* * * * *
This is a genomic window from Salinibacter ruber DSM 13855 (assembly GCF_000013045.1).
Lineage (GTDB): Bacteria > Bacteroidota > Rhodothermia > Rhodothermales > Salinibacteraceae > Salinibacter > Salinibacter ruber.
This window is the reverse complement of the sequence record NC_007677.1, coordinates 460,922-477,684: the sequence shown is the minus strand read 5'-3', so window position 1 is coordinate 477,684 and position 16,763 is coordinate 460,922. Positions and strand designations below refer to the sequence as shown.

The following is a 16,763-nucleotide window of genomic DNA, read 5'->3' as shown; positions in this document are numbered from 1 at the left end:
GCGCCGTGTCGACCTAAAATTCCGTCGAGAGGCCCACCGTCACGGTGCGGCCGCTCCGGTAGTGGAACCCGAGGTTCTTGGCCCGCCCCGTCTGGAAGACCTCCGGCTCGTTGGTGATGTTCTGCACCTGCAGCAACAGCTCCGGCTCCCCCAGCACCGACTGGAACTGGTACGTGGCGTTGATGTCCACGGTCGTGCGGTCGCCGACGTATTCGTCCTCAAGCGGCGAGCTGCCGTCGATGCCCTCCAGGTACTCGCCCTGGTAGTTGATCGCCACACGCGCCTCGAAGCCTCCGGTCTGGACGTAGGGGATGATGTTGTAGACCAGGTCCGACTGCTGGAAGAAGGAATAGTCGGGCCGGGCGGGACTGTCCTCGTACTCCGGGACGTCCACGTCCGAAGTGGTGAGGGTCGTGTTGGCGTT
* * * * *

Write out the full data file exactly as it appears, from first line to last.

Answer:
This is a genomic window from Salinibacter ruber DSM 13855 (assembly GCF_000013045.1).
Lineage (GTDB): Bacteria > Bacteroidota > Rhodothermia > Rhodothermales > Salinibacteraceae > Salinibacter > Salinibacter ruber.
This window is the reverse complement of the sequence record NC_007677.1, coordinates 460,922-477,684: the sequence shown is the minus strand read 5'-3', so window position 1 is coordinate 477,684 and position 16,763 is coordinate 460,922. Positions and strand designations below refer to the sequence as shown.

The following is a 16,763-nucleotide window of genomic DNA, read 5'->3' as shown; positions in this document are numbered from 1 at the left end:
GCGCCGTGTCGACCTAAAATTCCGTCGAGAGGCCCACCGTCACGGTGCGGCCGCTCCGGTAGTGGAACCCGAGGTTCTTGGCCCGCCCCGTCTGGAAGACCTCCGGCTCGTTGGTGATGTTCTGCACCTGCAGCAACAGCTCCGGCTCCCCCAGCACCGACTGGAACTGGTACGTGGCGTTGATGTCCACGGTCGTGCGGTCGCCGACGTATTCGTCCTCAAGCGGCGAGCTGCCGTCGATGCCCTCCAGGTACTCGCCCTGGTAGTTGATCGCCACACGCGCCTCGAAGCCTCCGGTCTGGACGTAGGGGATGATGTTGTAGACCAGGTCCGACTGCTGGAAGAAGGAATAGTCGGGCCGGGCGGGACTGTCCTCGTACTCCGGGACGTCCACGTCCGAAGTGGTGAGGGTCGTGTTGGCGTT